Friday, September 25, 2009

100 Species Challenge #65

Specimen #65 Turtlehead

Chelone glabra

Photo by me. 2009. Living History Farms.

Chelone (rhymes with baloney) is a nymph from Greek mythology. Because of her bad behavior toward the marriage of Zeus and Hera, she was turned into a turtle and turned silent. Variations of the myth say that she took so long to be ready for the wedding feast that Zeus got angry and crashed her house over her, living the rest of her life hauling a shell around.

Most of the photos I am finding on the internet show white flowers. The only pink account I'm finding is from Illinois Wildflowers. Native. The flowers are shaped like turtleheads. Leaves are lance-like with serrated margins.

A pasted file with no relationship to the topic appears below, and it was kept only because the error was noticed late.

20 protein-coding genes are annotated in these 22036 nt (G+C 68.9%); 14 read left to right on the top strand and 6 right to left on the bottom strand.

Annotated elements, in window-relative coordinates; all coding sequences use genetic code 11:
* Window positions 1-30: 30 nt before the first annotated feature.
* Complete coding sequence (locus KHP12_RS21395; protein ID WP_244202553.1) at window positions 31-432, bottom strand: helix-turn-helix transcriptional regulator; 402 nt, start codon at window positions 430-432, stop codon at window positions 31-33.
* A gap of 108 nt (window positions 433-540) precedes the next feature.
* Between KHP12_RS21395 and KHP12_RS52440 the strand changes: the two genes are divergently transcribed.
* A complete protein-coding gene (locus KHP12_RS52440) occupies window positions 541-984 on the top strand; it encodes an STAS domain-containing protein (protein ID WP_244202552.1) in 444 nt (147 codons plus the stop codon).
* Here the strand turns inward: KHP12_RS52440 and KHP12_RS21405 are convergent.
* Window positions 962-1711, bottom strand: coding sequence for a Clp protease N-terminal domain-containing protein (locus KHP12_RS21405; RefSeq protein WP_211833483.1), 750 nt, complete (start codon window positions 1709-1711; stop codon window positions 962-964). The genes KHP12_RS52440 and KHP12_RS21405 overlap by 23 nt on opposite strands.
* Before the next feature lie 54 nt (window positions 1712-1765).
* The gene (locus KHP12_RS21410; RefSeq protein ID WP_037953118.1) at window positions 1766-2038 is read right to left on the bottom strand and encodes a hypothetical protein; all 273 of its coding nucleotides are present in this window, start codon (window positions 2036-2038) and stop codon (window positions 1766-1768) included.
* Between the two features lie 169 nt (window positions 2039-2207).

The following was kind of interesting from 2bnthewild:

Medical Uses: Chelone glabra, often referred to as "Balmony" is the species commonly mentioned as medically active. The other taxon are likely so uncommon as to not have been considered. The Cherokee used the plant to improve appetite, for fevers and worms and to treat sores. A tea from the flowers was used as a gentle laxative. Northern tribes used the plant similarly as have herbalist. In addition there are references to its use for jaundice and to prevent pregnancy

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